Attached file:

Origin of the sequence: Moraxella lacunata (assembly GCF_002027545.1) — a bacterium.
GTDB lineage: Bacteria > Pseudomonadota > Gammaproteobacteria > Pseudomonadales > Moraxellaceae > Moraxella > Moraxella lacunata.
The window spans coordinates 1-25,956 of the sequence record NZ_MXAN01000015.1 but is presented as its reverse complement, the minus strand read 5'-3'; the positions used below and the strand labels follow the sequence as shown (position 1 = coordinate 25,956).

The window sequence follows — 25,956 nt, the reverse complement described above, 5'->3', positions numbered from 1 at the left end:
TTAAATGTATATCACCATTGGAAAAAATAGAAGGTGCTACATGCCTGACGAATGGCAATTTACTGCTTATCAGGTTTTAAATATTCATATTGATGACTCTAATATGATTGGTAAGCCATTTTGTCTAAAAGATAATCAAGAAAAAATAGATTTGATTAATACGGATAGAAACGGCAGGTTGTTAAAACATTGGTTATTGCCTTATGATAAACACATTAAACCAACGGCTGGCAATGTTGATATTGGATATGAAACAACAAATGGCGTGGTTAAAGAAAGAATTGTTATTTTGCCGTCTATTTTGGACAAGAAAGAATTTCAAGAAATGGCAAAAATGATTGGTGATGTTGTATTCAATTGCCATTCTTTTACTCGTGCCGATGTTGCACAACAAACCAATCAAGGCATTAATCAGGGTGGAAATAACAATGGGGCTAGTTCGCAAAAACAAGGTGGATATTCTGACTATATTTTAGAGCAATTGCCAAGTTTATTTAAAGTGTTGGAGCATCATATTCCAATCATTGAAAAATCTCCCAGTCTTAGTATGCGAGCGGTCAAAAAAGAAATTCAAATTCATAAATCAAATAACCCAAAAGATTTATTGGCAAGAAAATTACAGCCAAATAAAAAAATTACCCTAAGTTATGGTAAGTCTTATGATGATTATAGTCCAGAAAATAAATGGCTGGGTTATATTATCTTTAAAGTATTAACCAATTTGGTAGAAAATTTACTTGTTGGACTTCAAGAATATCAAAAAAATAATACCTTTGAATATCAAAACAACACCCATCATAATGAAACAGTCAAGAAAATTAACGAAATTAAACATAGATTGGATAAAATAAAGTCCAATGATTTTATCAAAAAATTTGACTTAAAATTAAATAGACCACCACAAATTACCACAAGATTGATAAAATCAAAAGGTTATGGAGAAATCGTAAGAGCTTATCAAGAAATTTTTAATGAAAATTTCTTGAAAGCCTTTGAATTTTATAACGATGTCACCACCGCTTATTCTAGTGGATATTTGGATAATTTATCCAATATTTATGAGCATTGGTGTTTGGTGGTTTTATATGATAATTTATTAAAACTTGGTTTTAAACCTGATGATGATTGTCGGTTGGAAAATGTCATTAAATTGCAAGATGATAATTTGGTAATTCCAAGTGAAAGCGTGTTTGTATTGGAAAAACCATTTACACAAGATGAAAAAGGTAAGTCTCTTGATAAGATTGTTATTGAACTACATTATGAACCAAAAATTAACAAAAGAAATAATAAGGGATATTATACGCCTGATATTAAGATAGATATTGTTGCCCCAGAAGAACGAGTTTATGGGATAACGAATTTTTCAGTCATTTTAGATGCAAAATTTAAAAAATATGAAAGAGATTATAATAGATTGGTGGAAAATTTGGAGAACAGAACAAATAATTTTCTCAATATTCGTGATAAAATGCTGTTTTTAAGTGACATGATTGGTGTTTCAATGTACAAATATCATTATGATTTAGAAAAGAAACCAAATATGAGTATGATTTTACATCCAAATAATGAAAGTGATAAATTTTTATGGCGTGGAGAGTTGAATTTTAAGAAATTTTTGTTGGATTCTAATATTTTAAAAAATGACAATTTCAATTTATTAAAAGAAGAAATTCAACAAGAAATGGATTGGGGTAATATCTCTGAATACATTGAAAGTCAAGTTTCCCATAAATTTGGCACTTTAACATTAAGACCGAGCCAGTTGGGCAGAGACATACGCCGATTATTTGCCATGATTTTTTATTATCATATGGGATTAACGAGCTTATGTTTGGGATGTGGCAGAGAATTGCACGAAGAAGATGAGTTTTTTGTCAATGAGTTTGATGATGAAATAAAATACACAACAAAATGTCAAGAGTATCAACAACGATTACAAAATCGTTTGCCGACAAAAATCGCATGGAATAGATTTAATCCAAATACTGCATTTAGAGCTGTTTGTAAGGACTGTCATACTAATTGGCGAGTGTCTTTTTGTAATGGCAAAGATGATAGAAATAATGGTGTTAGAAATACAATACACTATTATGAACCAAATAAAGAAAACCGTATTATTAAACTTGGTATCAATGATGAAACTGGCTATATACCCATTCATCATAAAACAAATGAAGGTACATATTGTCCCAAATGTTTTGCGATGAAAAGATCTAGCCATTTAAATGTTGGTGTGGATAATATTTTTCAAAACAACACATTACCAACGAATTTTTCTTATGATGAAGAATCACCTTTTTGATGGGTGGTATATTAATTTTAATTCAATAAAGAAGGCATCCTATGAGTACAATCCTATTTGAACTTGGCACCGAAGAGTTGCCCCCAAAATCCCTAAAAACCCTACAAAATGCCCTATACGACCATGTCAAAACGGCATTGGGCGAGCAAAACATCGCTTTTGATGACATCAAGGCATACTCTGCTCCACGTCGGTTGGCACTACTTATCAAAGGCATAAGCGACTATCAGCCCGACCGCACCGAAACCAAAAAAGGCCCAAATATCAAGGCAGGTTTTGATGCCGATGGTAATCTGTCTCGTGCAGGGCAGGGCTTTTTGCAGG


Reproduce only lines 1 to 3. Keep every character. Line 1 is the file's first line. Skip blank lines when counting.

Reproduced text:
Origin of the sequence: Moraxella lacunata (assembly GCF_002027545.1) — a bacterium.
GTDB lineage: Bacteria > Pseudomonadota > Gammaproteobacteria > Pseudomonadales > Moraxellaceae > Moraxella > Moraxella lacunata.
The window spans coordinates 1-25,956 of the sequence record NZ_MXAN01000015.1 but is presented as its reverse complement, the minus strand read 5'-3'; the positions used below and the strand labels follow the sequence as shown (position 1 = coordinate 25,956).